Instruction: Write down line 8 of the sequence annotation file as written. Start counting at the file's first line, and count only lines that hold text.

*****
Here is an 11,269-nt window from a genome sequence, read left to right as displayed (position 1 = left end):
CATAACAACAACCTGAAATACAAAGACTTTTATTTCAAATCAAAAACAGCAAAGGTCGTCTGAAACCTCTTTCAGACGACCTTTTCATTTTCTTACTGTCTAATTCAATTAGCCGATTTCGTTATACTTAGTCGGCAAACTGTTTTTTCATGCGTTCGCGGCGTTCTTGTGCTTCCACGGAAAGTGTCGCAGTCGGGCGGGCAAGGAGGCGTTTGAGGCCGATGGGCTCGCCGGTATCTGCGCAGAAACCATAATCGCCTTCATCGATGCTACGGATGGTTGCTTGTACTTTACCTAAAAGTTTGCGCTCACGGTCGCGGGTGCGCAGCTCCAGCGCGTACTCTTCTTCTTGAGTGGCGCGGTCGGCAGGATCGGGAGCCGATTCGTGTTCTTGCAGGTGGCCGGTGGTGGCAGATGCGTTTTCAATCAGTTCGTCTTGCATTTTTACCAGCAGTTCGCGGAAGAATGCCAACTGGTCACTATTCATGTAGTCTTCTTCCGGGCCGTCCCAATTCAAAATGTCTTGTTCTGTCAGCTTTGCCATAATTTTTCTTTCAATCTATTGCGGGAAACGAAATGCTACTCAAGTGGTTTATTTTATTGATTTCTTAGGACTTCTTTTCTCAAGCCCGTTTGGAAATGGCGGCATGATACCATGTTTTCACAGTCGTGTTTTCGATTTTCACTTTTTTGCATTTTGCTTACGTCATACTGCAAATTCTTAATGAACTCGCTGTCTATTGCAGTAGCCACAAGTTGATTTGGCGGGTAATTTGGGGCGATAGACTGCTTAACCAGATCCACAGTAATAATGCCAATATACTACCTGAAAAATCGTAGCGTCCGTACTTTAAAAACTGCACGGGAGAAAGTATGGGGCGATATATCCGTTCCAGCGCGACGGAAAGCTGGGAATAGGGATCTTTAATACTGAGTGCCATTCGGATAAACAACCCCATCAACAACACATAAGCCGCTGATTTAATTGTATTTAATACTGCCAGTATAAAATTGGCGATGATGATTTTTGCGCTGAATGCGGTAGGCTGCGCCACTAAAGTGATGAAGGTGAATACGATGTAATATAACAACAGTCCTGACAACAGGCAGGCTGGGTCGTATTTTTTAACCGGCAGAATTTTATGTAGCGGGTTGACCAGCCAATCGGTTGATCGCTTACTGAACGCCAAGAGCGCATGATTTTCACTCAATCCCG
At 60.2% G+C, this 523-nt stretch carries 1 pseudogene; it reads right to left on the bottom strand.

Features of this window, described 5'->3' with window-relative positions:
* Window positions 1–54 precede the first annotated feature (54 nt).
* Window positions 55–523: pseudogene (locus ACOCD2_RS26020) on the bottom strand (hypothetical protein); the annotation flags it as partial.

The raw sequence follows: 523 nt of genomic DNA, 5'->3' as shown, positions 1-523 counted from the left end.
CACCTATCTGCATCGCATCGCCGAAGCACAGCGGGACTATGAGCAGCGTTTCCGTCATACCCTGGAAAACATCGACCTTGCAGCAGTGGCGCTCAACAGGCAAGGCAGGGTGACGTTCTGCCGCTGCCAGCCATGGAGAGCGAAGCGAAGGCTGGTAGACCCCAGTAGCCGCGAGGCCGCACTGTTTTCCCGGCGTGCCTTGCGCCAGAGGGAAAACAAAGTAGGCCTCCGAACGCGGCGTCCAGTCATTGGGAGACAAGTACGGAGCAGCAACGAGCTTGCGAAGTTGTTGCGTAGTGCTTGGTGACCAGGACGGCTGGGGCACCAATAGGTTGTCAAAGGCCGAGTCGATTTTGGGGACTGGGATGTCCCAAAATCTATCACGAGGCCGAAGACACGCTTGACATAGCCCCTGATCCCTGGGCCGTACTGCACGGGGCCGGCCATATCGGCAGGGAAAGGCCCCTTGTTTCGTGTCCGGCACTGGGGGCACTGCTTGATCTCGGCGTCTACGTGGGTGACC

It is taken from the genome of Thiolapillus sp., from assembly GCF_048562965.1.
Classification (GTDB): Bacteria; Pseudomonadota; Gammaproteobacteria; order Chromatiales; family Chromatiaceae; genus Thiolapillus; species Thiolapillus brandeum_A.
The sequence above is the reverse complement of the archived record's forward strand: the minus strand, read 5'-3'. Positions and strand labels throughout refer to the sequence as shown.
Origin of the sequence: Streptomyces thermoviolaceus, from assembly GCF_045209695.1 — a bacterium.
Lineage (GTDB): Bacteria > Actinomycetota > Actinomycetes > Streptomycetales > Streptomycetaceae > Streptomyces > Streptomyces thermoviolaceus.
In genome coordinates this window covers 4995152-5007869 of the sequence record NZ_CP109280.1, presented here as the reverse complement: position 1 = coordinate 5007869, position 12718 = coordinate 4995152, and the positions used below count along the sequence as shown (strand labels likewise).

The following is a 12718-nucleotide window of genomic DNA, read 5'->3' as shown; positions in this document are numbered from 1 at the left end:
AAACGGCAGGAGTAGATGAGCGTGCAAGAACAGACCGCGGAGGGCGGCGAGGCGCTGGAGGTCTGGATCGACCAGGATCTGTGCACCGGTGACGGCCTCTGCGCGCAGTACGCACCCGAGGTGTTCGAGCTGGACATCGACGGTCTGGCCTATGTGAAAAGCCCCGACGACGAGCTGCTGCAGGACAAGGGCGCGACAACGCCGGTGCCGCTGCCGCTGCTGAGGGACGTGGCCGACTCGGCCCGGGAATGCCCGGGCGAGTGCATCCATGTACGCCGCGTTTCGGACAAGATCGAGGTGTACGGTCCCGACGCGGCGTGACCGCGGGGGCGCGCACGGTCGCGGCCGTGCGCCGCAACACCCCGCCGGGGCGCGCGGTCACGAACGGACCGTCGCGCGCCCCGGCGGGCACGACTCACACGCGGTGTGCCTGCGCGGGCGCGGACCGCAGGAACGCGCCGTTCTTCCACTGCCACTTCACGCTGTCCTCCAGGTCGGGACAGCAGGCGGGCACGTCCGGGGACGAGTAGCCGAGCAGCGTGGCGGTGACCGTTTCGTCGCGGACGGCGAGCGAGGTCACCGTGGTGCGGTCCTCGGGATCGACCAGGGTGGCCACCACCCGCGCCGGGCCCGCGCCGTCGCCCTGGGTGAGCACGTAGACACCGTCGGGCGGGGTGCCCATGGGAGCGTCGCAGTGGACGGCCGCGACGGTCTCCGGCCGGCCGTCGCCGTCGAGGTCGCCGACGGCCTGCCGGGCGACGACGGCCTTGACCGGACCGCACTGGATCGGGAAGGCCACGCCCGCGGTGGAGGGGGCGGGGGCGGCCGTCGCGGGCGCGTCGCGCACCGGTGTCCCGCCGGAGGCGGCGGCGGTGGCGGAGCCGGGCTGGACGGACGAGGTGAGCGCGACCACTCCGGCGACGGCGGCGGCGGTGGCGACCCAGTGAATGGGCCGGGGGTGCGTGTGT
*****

CACCTATCTGCATCGCATCGCCGAAGCACAGCGGGACTATGAGCAGCGTTTCCGTCATACCCTGGAAAACATCGACCTTGCAGCAGTGGCGCTCAACAGGCAAGGCAGGGTGACGTTCTGCCGCTGCCAGCCATGGAGAGCGAAGCGAAGGCTGGTAGACCCCAGTAGCCGCGAGGCCGCACTGTTTTCCCGGCGTGCCTTGCGCCAGAGGGAAAACAAAGTAGGCCTCCGAACGCGGCGTCCAGTCATTGGGAGACAAGTACGGAGCAGCAACGAGCTTGCGAAGTTGTTGCGTAGTGCTTGGTGACCAGGACGGCTGGGGCACCAATAGGTTGTCAAAGGCCGAGTCGATTTTGGGGACTGGGATGTCCCAAAATCTATCACGAGGCCGAAGACACGCTTGACATAGCCCCTGATCCCTGGGCCGTACTGCACGGGGCCGGCCATATCGGCAGGGAAAGGCCCCTTGTTTCGTGTCCGGCACTGGGGGCACTGCTTGATCTCGGCGTCTACGTGGGTGACC